Stella Cunliffe

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Stella Vivian Cunliffe MBE (12 January 1917 – 20 January 2012)[1][2] was a British statistician. She was the first female president of the Royal Statistical Society.[3]

Education and early career[edit]

Cunliffe was educated at Parsons Mead School, Ashtead, Surrey; and at the London School of Economics, where she gained a BSc (Econ).

She began her career working from 1939 to 1944 in the Danish Bacon Company.

Guide International Service[edit]

Belsen concentration camp: scene inside the cleansing station, nicknamed the "Human Laundry". The photograph shows some of the 60 tables, each staffed by two German doctors and two German nurses, at which the sick were washed and deloused (April 1945).

At the end of the Second World War, Cunliffe interrupted her career to undertake voluntary relief work in Europe, from 1945 to 1947, with the Guide International Service. The service had been formed from specially trained ex-Girl Guide volunteers to help with the rehabilitation of Europe after the war. Cunliffe was among the first civilians to go into Belsen Concentration Camp in 1945,[4] where the volunteers oversaw the so-called "human laundry", the delousing of the inmates.

Statistical career[edit]

In 1947 Cunliffe resumed her professional career by accepting a post as statistician at the Dublin brewers Arthur Guinness Son & Co., where she worked until 1970. In this role, she developed important principles of experimental methods that are taught to this day. In the most famous example, she redesigned the instructions for quality control workers who were tasked to either accept or reject handmade beer barrels.[5] Before Cunliffe's redesign, workers accepted barrels by rolling them downhill and rejected barrels by pushing them uphill, the more difficult task; thus, workers were biased to accept barrels even if they were flawed. Cunliffe redesigned the quality control work station so that it was equally easy to reject or accept a barrel, eliminating the prior bias and saving Guinness money in the process.

In 1970 she became Head of Research Unit at the Home Office, before in 1972 being appointed Director of Statistics at the Home Office, a post she held until 1977. She was the first woman to reach this grade in the British Government Statistical Service. During her time at the Home Office she expanded the department's statistical and support staff, and established a dedicated computing team.[6] She was a prison visitor, and promoted the use of statistics in criminal justice policy. She presented the Home Secretary, Roy Jenkins, with international comparisons to show that capital punishment had no effect on murder rates.[6][7]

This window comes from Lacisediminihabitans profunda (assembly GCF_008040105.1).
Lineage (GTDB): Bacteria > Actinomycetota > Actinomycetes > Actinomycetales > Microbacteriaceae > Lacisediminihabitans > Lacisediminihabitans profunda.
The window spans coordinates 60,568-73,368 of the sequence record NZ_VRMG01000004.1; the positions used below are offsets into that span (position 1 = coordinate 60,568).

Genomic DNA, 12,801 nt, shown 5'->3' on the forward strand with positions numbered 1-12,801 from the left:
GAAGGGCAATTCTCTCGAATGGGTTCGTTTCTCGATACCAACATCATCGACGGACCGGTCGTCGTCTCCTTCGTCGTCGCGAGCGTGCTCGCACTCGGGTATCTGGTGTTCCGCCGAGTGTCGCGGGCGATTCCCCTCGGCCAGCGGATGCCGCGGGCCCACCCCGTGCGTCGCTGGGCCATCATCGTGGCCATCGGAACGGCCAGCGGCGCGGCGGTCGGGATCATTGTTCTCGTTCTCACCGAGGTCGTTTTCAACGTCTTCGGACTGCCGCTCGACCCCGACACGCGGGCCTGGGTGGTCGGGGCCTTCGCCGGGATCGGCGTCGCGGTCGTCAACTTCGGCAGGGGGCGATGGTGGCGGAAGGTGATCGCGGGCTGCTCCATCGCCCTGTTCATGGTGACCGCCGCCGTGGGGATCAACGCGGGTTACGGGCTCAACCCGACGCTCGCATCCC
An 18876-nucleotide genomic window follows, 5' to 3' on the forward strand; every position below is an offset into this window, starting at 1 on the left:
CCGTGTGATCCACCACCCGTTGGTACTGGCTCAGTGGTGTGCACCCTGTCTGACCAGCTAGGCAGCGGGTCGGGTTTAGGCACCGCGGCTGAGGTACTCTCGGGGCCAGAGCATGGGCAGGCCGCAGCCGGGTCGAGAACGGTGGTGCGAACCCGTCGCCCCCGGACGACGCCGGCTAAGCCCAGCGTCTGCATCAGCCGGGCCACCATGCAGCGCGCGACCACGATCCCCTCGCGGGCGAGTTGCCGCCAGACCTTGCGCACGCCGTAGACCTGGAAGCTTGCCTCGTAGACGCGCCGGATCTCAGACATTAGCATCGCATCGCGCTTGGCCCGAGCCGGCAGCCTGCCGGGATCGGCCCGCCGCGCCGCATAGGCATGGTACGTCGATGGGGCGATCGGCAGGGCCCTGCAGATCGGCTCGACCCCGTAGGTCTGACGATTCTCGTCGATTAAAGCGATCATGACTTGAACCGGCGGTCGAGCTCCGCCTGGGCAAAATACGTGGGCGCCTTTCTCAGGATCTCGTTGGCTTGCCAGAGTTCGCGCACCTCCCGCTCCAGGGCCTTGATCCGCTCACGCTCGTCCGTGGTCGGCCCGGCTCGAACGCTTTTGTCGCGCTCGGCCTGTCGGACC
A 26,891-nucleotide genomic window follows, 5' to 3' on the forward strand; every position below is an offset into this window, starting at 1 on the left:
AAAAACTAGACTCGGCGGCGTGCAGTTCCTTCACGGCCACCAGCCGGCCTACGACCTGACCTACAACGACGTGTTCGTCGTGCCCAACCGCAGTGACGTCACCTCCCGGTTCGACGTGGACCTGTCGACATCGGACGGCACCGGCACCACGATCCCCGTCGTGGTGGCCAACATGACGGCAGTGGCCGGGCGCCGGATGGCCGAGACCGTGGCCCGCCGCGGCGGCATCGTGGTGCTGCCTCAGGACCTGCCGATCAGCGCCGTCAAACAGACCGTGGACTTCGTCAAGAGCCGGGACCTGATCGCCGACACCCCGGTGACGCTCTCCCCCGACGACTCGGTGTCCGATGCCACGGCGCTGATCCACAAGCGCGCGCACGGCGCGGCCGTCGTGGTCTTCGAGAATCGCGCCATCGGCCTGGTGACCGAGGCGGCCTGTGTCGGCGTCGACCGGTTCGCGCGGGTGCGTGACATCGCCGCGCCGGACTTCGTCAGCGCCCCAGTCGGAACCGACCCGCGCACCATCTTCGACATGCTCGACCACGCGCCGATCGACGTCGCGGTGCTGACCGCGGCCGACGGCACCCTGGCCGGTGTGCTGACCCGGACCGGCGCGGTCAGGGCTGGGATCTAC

She was later Statistical Adviser to the Committee of Enquiry into the Engineering Profession from 1978 to 1980.[8]

She served as the first female President of the Royal Statistical Society from 1975 to 1977.[9]

Presidential Address to the RSS[edit]

Honours[edit]

Cunliffe was appointed MBE in 1993, for services to the Guides and the community in Surrey.[10]

Other activities[edit]

Cunliffe's other activities included work with youth organisations, gardening and prison after-care. She served as a Mole Valley District Councillor from 1981 to 1999, chaired the local Community Health Council, and served as Chair of Governors for Parsons Mead School.[6]

References[edit]

  1. ^ "Stella Vivian CUNLIFFE Obituary: View Stella CUNLIFFE's Obituary by The Times". The Times. The Times. 31 January 2012. Retrieved 12 February 2012. Stella Vivian died peacefully on 20th January 2012 aged 95.
  2. ^ "Stella Cunliffe dies aged 95". This Is Surrey Today. 26 January 2012. Archived from the original on 13 September 2012. Retrieved 12 February 2012. Cite uses deprecated parameter |deadurl= (help)
  3. ^ "First woman RSS president, Stella Cunliffe, dies - RSSeNEWS". Royal Statistical Society. 26 January 2012. Retrieved 12 February 2012. It is with sadness that we report that Stella Cunliffe, who was our first woman president, has died at the age of 95.
  4. ^ Davies, Serena (14 August 2009). "100 years of the Girl Guides". The Telegraph. London. Retrieved 7 August 2010.
  5. ^ A., Nolan, Susan (1 January 2016). Statistics for the behavioral sciences. Worth Pub. ISBN 978-1319014223. OCLC 956339986.
  6. ^ a b c Philpotts, Greg (1 October 2012). "Obituary: Stella Vivian Cunliffe MBE, January 12th, 1917–January 19th, 2012". Journal of the Royal Statistical Society, Series A. 175 (4): 1058. doi:10.1111/j.1467-985X.2012.01068.x.
  7. ^ Leatherhead Advertiser. "Tributes to 'amazing' Stella Cunliffe". Dorking and Leatherhead Advertiser. Local World. Archived from the original on 24 May 2014. Retrieved 21 April 2016. Cite uses deprecated parameter |deadurl= (help)
  8. ^ Haines, Catherine (2001). International Women in Science: A Biographical Dictionary to 1950. ABC-CLIO. pp. 74–75. ISBN 9781576070901. Retrieved 21 April 2016.
  9. ^ "Past Presidents". Royal Statistical Society. Retrieved 22 September 2018.
  10. ^ "Supplement to the London Gazette". The Gazette (53332). 12 June 1993. p. B16. Retrieved 21 April 2016.
  • Champkin, Julian (2006). "A Life in Statistics: Beer and Statistics (An interview with Stella Cunliffe)". Significance. 3 (3): 126–9. doi:10.1111/j.1740-9713.2006.00184.x.
  • Salsburg, David (2001). The Lady Tasting Tea: How Statistics Revolutionized Science in the Twentieth Century. New York: W. H. Freeman. ISBN 9780716741060. Chapter 25 includes an account of Cunliffe's career based on her presidential address.

External links[edit]